AT&T (NYSE:T) will launch HBO Max at the end of the month, and management has big expectations for the service. In October, AT&T CEO John Stankey said he expects the service to reach 50 million U.S. subscribers by 2025. That number is, of course, bolstered by existing HBO subscribers, many of whom will see their accounts instantly upgraded to HBO Max when the service launches. AT&T has struck deals with several distributors to facilitate the change.

But it's not clear HBO Max has the broad appeal of a service like Netflix (NASDAQ:NFLX) or Disney's (NYSE:DIS) Hulu or Disney+. A recent survey conducted by Corus on behalf of Bloomberg found consumers consider HBO Max less essential than the three aforementioned services. It's more in line with ViacomCBS's (NASDAQ:VIAC) CBS All Access.

The HBO Max logo.

Image source: AT&T.

A big difference

There's a big difference in the size of the audiences for services like Disney+, Hulu, and Netflix versus those like CBS All Access.

CBS might be America's most-watched network, but it's far from the most-watched streaming service. CBS All Access has about 5 million subscribers, and that's more than five years after launch. Disney+ and Hulu each have around 30 million U.S. subscribers. Netflix has more than 60 million.

CBS All Access plays a supplementary role in most people's a la carte streaming lineup. While it has several well-received original series, it doesn't have the breadth or depth of the content library of Netflix. Nor does it have the varied intellectual property rights that make Disney productions so appealing.

The fact that consumers are likening HBO Max to CBS All Access in terms of the importance to their portfolio of OTT channels doesn't bode well for AT&T. That said, that sentiment may be due to a lack of awareness as to what HBO Max brings to the table. In a Hollywood Reporter and Morning Consult survey from the end of March, just 24% of respondents had heard "some" or "a lot" about HBO Max, and 51% hadn't heard anything at all. By comparison, 88% of consumers had at least heard of Disney+. AT&T might be overreliant on the existing HBO brand to drive interest in HBO Max.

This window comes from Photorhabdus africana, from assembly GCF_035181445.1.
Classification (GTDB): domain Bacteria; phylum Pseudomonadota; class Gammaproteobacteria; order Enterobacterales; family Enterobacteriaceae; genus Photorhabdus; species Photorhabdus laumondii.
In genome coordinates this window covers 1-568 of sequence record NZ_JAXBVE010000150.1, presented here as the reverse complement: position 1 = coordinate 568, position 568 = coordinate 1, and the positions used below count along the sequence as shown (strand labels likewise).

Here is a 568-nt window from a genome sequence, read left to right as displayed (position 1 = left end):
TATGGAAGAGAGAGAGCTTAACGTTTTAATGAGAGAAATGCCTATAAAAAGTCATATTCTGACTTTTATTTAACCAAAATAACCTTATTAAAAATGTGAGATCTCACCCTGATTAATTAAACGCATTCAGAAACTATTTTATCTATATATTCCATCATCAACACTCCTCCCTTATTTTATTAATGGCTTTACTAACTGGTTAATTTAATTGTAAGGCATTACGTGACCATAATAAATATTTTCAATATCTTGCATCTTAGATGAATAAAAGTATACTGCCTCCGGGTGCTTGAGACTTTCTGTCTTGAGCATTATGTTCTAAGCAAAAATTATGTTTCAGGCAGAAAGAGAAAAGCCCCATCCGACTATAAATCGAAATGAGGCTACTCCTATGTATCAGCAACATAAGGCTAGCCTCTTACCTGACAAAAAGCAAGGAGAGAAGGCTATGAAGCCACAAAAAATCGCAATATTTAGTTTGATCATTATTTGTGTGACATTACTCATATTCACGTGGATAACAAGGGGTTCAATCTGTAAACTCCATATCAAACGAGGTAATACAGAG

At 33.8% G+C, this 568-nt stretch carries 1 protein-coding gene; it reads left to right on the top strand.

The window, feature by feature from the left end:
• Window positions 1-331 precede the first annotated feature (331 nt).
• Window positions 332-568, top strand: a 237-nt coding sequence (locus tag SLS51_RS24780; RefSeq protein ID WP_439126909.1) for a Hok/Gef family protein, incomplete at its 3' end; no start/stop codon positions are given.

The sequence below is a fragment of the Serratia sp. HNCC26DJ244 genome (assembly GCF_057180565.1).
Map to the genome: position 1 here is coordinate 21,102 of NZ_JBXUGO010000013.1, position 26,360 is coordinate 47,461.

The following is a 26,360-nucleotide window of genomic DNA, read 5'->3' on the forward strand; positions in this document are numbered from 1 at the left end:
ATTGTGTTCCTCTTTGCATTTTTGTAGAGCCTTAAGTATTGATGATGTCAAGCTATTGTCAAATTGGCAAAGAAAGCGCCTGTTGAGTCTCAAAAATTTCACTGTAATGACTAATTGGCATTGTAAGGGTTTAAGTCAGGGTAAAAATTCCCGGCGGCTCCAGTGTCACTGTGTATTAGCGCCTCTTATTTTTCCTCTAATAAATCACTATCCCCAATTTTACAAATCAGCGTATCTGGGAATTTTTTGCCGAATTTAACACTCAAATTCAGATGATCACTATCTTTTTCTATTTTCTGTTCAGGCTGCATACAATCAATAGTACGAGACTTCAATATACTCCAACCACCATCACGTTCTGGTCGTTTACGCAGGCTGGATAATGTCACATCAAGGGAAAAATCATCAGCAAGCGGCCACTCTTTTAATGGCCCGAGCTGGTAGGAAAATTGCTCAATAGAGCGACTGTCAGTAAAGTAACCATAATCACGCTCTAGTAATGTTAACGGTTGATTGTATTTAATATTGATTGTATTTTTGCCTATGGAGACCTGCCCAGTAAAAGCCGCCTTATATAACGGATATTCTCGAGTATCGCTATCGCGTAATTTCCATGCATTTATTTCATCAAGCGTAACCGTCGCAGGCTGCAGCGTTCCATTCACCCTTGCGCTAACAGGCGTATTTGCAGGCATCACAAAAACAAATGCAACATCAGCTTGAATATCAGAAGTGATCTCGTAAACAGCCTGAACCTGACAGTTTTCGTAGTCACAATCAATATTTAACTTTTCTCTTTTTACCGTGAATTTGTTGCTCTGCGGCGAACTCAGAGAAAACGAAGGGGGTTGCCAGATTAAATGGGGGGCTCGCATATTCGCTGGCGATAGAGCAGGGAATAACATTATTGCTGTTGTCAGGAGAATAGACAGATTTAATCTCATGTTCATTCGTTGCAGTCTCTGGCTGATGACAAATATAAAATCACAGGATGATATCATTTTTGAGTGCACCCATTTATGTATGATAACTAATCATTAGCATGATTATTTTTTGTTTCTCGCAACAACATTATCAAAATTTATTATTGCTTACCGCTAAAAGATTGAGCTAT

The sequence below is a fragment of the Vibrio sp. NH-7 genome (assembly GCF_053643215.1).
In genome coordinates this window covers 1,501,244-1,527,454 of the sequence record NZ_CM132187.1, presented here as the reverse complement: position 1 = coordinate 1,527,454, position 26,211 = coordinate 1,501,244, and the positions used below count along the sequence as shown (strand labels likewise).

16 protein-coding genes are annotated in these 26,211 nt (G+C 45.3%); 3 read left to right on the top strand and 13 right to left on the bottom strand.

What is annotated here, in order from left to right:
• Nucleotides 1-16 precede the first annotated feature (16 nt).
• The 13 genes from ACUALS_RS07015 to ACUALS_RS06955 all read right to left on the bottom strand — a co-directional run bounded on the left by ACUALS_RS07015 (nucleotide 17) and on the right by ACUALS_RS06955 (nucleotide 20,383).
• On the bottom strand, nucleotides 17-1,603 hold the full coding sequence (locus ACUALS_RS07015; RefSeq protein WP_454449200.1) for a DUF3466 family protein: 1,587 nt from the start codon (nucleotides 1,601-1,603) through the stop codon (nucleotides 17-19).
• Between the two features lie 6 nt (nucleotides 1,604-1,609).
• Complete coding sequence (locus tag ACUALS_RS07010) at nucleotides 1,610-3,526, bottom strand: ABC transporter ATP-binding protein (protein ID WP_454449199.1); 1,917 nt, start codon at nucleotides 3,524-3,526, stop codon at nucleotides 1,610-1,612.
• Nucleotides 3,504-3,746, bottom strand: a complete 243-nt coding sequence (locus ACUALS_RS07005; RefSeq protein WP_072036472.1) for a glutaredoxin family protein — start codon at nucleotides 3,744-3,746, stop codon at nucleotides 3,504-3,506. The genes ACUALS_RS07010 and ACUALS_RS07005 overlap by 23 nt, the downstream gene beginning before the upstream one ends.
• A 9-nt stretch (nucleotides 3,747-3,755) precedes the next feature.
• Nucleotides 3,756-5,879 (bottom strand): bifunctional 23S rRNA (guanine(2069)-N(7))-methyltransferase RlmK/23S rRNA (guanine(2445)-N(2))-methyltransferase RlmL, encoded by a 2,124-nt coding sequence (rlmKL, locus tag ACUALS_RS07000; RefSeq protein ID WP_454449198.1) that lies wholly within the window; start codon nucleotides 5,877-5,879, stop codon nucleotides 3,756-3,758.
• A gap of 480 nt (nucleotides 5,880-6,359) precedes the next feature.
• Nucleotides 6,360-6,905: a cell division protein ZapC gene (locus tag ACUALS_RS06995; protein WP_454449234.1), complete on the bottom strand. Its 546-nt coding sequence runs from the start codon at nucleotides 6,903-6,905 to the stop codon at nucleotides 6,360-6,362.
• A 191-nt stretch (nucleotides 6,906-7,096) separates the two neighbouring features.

The price isn't right

HBO Max's price doesn't align with how consumers are valuing the product. Its $14.99-per-month price tag is a bit off-putting for many. For reference, CBS All Access costs $5.99 per month with ads and $9.99 per month for the ad-free subscription.

HBO Now has attracted around 8 million subscribers over the last five years at its price of $14.99 per month. HBO Max will add content on top of HBO Now but keep the standard price the same. The hope is that the expanded catalog will attract new subscribers despite its price.

But if consumers don't value that extra content very highly, it won't make a difference in subscriber numbers. Would you rather watch reruns of Friends on HBO Max or reruns of Seinfeld on Hulu (or Netflix next year)? For many, that kind of content is nice to have, but it doesn't draw them to subscribe. AT&T needs to convince consumers HBO Max has must-have content beyond the standard HBO catalog in order to broaden its audience.

At the same time, AT&T has to keep its price relatively high, because the company committed to spend an incremental $1.5 billion to $2 billion on HBO Max over its standard HBO spending in 2020, with that number climbing to $4 billion by 2024. And even with its high price, it still doesn't expect to start producing incremental revenue above that $4 billion investment until 2025 -- and that's assuming strong subscriber growth.

It's currently running a prelaunch promotion offering early customers a 20% discount for the first year -- $11.99 per month. That's similar to Disney's early promotion, which required a three-year commitment. Unlike that promotion, there's no long-term commitment necessary. Instead, AT&T is hoping the content will speak for itself and convince consumers to stay on board.

If HBO Max ends up performing like CBS All Access over the next five years, it's going to cost AT&T a lot of money. It's expecting 14 million incremental domestic subscribers and another 25 million to 40 million international subscribers. All the while, it's combating cord-cutting, which will eat into its traditional subscriber base and negatively impact the telecom company's count for HBO Max subscribers. With the current consumer sentiment and (lack of) awareness for HBO Max, it seems like a tough task.